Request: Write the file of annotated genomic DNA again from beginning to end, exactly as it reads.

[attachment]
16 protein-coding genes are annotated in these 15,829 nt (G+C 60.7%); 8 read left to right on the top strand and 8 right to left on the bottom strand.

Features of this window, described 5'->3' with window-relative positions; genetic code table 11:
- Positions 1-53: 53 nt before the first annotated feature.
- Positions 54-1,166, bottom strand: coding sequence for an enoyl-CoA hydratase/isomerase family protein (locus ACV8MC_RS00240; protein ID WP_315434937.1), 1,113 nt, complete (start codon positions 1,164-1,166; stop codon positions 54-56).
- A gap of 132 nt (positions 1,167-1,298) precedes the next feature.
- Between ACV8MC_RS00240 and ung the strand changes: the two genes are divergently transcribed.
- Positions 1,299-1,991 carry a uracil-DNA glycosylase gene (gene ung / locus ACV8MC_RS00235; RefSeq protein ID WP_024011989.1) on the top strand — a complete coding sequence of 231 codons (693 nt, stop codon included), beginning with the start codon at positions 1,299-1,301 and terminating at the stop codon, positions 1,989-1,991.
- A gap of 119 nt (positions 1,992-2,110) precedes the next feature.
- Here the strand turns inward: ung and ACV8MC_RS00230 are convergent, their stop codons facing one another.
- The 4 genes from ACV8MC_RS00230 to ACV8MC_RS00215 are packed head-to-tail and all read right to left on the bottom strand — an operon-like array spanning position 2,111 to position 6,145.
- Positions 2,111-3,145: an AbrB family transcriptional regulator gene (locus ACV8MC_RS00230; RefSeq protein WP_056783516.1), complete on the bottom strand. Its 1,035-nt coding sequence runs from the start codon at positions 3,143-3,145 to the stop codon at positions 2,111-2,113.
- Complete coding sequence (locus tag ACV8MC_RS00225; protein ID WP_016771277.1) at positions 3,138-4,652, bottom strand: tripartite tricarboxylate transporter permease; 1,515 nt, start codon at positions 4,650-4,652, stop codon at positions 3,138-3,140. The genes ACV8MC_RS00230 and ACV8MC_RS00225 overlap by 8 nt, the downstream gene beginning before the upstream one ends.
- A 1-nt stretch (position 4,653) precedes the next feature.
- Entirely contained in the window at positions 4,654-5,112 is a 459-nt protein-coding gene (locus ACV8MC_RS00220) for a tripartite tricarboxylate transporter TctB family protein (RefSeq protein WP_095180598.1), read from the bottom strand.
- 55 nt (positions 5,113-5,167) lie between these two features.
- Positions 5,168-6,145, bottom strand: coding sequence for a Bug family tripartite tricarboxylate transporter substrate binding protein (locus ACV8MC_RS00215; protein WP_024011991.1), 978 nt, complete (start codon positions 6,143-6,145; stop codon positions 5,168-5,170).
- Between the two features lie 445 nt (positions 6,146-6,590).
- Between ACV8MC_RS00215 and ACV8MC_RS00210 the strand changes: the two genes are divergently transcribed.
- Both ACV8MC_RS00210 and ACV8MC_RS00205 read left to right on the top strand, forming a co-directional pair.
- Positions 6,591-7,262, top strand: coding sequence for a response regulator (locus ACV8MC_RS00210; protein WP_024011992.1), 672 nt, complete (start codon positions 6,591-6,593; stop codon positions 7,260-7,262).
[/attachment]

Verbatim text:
16 protein-coding genes are annotated in these 15,829 nt (G+C 60.7%); 8 read left to right on the top strand and 8 right to left on the bottom strand.

Features of this window, described 5'->3' with window-relative positions; genetic code table 11:
- Positions 1-53: 53 nt before the first annotated feature.
- Positions 54-1,166, bottom strand: coding sequence for an enoyl-CoA hydratase/isomerase family protein (locus ACV8MC_RS00240; protein ID WP_315434937.1), 1,113 nt, complete (start codon positions 1,164-1,166; stop codon positions 54-56).
- A gap of 132 nt (positions 1,167-1,298) precedes the next feature.
- Between ACV8MC_RS00240 and ung the strand changes: the two genes are divergently transcribed.
- Positions 1,299-1,991 carry a uracil-DNA glycosylase gene (gene ung / locus ACV8MC_RS00235; RefSeq protein ID WP_024011989.1) on the top strand — a complete coding sequence of 231 codons (693 nt, stop codon included), beginning with the start codon at positions 1,299-1,301 and terminating at the stop codon, positions 1,989-1,991.
- A gap of 119 nt (positions 1,992-2,110) precedes the next feature.
- Here the strand turns inward: ung and ACV8MC_RS00230 are convergent, their stop codons facing one another.
- The 4 genes from ACV8MC_RS00230 to ACV8MC_RS00215 are packed head-to-tail and all read right to left on the bottom strand — an operon-like array spanning position 2,111 to position 6,145.
- Positions 2,111-3,145: an AbrB family transcriptional regulator gene (locus ACV8MC_RS00230; RefSeq protein WP_056783516.1), complete on the bottom strand. Its 1,035-nt coding sequence runs from the start codon at positions 3,143-3,145 to the stop codon at positions 2,111-2,113.
- Complete coding sequence (locus tag ACV8MC_RS00225; protein ID WP_016771277.1) at positions 3,138-4,652, bottom strand: tripartite tricarboxylate transporter permease; 1,515 nt, start codon at positions 4,650-4,652, stop codon at positions 3,138-3,140. The genes ACV8MC_RS00230 and ACV8MC_RS00225 overlap by 8 nt, the downstream gene beginning before the upstream one ends.
- A 1-nt stretch (position 4,653) precedes the next feature.
- Entirely contained in the window at positions 4,654-5,112 is a 459-nt protein-coding gene (locus ACV8MC_RS00220) for a tripartite tricarboxylate transporter TctB family protein (RefSeq protein WP_095180598.1), read from the bottom strand.
- 55 nt (positions 5,113-5,167) lie between these two features.
- Positions 5,168-6,145, bottom strand: coding sequence for a Bug family tripartite tricarboxylate transporter substrate binding protein (locus ACV8MC_RS00215; protein WP_024011991.1), 978 nt, complete (start codon positions 6,143-6,145; stop codon positions 5,168-5,170).
- Between the two features lie 445 nt (positions 6,146-6,590).
- Between ACV8MC_RS00215 and ACV8MC_RS00210 the strand changes: the two genes are divergently transcribed.
- Both ACV8MC_RS00210 and ACV8MC_RS00205 read left to right on the top strand, forming a co-directional pair.
- Positions 6,591-7,262, top strand: coding sequence for a response regulator (locus ACV8MC_RS00210; protein WP_024011992.1), 672 nt, complete (start codon positions 6,591-6,593; stop codon positions 7,260-7,262).